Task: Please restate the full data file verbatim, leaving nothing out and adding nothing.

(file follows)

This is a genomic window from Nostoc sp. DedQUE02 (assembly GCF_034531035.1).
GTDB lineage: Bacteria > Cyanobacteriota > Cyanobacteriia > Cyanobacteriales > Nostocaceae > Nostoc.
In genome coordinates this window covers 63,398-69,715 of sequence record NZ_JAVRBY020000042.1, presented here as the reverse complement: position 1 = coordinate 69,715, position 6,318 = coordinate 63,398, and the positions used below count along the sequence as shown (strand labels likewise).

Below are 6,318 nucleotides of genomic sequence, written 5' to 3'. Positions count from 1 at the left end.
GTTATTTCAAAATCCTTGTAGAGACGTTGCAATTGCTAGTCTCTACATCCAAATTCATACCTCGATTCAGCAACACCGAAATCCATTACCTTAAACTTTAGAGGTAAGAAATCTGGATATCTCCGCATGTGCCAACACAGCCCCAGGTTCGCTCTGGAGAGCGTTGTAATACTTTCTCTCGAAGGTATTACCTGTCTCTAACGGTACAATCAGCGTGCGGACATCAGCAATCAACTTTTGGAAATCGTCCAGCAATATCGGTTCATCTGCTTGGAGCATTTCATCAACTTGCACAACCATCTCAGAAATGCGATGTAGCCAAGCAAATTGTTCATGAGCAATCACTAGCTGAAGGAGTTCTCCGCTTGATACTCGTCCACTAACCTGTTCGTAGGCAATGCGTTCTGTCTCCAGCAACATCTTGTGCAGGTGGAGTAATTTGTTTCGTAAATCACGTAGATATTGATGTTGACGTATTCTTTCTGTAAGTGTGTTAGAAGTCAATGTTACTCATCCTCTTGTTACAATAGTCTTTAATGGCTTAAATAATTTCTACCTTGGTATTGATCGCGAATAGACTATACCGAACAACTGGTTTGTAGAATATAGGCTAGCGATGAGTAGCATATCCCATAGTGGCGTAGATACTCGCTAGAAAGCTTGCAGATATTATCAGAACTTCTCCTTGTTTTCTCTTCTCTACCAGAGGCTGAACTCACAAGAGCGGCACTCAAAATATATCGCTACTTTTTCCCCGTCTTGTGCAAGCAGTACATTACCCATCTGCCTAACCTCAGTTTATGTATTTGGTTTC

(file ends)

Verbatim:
This is a genomic window from Nostoc sp. DedQUE02 (assembly GCF_034531035.1).
GTDB lineage: Bacteria > Cyanobacteriota > Cyanobacteriia > Cyanobacteriales > Nostocaceae > Nostoc.
In genome coordinates this window covers 63,398-69,715 of sequence record NZ_JAVRBY020000042.1, presented here as the reverse complement: position 1 = coordinate 69,715, position 6,318 = coordinate 63,398, and the positions used below count along the sequence as shown (strand labels likewise).

Below are 6,318 nucleotides of genomic sequence, written 5' to 3'. Positions count from 1 at the left end.
GTTATTTCAAAATCCTTGTAGAGACGTTGCAATTGCTAGTCTCTACATCCAAATTCATACCTCGATTCAGCAACACCGAAATCCATTACCTTAAACTTTAGAGGTAAGAAATCTGGATATCTCCGCATGTGCCAACACAGCCCCAGGTTCGCTCTGGAGAGCGTTGTAATACTTTCTCTCGAAGGTATTACCTGTCTCTAACGGTACAATCAGCGTGCGGACATCAGCAATCAACTTTTGGAAATCGTCCAGCAATATCGGTTCATCTGCTTGGAGCATTTCATCAACTTGCACAACCATCTCAGAAATGCGATGTAGCCAAGCAAATTGTTCATGAGCAATCACTAGCTGAAGGAGTTCTCCGCTTGATACTCGTCCACTAACCTGTTCGTAGGCAATGCGTTCTGTCTCCAGCAACATCTTGTGCAGGTGGAGTAATTTGTTTCGTAAATCACGTAGATATTGATGTTGACGTATTCTTTCTGTAAGTGTGTTAGAAGTCAATGTTACTCATCCTCTTGTTACAATAGTCTTTAATGGCTTAAATAATTTCTACCTTGGTATTGATCGCGAATAGACTATACCGAACAACTGGTTTGTAGAATATAGGCTAGCGATGAGTAGCATATCCCATAGTGGCGTAGATACTCGCTAGAAAGCTTGCAGATATTATCAGAACTTCTCCTTGTTTTCTCTTCTCTACCAGAGGCTGAACTCACAAGAGCGGCACTCAAAATATATCGCTACTTTTTCCCCGTCTTGTGCAAGCAGTACATTACCCATCTGCCTAACCTCAGTTTATGTATTTGGTTTC